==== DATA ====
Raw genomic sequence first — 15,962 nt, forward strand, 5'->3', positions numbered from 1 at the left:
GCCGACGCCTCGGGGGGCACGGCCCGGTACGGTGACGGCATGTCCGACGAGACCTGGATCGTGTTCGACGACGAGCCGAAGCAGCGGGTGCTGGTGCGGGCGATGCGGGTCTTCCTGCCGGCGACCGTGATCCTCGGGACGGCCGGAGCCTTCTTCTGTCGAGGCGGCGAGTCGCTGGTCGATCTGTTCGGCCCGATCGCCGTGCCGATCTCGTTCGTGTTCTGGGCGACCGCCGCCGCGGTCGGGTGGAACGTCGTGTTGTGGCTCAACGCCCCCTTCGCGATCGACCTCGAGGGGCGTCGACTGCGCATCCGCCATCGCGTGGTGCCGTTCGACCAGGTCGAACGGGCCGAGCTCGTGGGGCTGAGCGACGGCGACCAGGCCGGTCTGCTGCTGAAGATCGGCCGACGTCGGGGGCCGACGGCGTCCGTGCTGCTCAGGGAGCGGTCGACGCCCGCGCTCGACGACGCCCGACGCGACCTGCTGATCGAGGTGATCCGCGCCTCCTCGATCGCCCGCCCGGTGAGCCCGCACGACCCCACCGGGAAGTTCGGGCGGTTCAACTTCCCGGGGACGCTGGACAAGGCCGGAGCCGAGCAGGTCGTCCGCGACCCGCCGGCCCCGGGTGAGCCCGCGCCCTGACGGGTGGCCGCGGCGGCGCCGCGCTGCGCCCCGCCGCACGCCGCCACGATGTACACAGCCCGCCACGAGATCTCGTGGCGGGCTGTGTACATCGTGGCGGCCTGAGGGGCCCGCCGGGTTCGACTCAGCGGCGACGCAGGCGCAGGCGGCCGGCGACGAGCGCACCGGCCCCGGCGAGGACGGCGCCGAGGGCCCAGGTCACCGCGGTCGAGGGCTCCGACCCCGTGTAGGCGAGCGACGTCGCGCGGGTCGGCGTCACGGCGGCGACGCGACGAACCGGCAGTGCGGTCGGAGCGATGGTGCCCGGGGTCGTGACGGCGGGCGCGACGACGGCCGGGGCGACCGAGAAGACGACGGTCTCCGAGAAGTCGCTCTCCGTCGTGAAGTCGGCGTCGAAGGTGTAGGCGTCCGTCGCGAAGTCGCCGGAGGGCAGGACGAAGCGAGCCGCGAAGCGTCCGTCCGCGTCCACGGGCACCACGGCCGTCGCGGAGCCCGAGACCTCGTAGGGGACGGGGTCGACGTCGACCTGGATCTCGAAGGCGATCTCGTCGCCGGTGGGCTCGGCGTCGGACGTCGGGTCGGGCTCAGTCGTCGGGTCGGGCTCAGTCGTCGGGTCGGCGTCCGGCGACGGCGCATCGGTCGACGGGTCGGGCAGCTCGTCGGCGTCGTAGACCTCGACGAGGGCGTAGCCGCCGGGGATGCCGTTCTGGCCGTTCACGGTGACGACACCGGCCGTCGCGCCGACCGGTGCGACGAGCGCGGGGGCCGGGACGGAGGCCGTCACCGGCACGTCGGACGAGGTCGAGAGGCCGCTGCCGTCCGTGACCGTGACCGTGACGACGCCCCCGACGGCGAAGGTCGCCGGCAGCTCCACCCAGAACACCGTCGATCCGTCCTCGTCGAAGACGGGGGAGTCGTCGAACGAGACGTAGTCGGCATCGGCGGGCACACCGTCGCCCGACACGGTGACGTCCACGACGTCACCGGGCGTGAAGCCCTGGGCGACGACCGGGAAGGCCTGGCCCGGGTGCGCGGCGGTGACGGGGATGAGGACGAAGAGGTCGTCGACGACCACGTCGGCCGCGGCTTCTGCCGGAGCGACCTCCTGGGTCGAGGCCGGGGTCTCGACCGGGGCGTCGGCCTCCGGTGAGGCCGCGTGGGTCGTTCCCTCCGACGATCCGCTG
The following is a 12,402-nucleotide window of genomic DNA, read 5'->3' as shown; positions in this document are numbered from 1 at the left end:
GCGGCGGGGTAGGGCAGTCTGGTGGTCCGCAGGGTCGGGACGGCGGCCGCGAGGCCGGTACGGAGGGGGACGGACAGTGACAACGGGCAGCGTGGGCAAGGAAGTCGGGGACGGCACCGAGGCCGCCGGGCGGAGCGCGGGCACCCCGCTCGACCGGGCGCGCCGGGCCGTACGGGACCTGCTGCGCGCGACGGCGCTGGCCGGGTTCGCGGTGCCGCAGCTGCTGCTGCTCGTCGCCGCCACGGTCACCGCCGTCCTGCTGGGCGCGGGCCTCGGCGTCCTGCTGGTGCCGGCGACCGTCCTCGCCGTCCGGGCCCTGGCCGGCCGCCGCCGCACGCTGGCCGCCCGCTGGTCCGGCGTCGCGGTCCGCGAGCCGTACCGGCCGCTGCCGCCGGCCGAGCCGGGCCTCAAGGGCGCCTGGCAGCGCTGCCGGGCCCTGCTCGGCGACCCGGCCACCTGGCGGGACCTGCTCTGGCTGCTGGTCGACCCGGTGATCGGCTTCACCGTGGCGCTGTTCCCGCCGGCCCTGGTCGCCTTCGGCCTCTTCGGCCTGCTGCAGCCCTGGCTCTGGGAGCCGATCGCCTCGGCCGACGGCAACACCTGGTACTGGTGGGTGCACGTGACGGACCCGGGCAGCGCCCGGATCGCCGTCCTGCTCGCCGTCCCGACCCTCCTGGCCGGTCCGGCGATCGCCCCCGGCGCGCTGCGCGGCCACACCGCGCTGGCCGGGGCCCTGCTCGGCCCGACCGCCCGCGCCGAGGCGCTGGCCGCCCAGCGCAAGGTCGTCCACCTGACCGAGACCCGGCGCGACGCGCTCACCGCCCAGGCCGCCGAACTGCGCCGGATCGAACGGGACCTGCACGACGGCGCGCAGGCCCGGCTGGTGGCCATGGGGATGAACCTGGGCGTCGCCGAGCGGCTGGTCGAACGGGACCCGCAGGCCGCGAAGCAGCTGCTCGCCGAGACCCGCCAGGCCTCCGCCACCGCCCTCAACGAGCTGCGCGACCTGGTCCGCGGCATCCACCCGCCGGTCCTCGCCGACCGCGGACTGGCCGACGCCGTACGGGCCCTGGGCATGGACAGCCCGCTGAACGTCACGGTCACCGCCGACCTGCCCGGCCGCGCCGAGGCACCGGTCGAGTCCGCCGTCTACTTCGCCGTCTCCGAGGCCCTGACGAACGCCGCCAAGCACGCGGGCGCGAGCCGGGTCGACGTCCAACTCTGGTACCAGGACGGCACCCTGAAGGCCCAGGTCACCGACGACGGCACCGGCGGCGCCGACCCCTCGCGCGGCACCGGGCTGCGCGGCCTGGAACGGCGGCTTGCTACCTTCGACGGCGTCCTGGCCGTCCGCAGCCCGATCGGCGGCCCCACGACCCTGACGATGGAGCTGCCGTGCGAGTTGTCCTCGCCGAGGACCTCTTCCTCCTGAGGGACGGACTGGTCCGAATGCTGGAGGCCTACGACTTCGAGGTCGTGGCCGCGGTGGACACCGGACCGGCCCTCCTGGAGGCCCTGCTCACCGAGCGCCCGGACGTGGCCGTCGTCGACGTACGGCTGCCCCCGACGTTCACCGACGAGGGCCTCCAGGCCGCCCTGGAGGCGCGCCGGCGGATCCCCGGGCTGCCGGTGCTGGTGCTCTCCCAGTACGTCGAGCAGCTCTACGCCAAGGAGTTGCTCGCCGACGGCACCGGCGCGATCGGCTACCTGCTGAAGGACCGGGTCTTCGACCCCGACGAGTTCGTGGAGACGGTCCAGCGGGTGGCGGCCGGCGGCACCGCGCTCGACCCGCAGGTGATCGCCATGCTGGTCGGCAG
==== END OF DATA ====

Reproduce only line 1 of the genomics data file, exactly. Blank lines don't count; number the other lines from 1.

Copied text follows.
Raw genomic sequence first — 15,962 nt, forward strand, 5'->3', positions numbered from 1 at the left: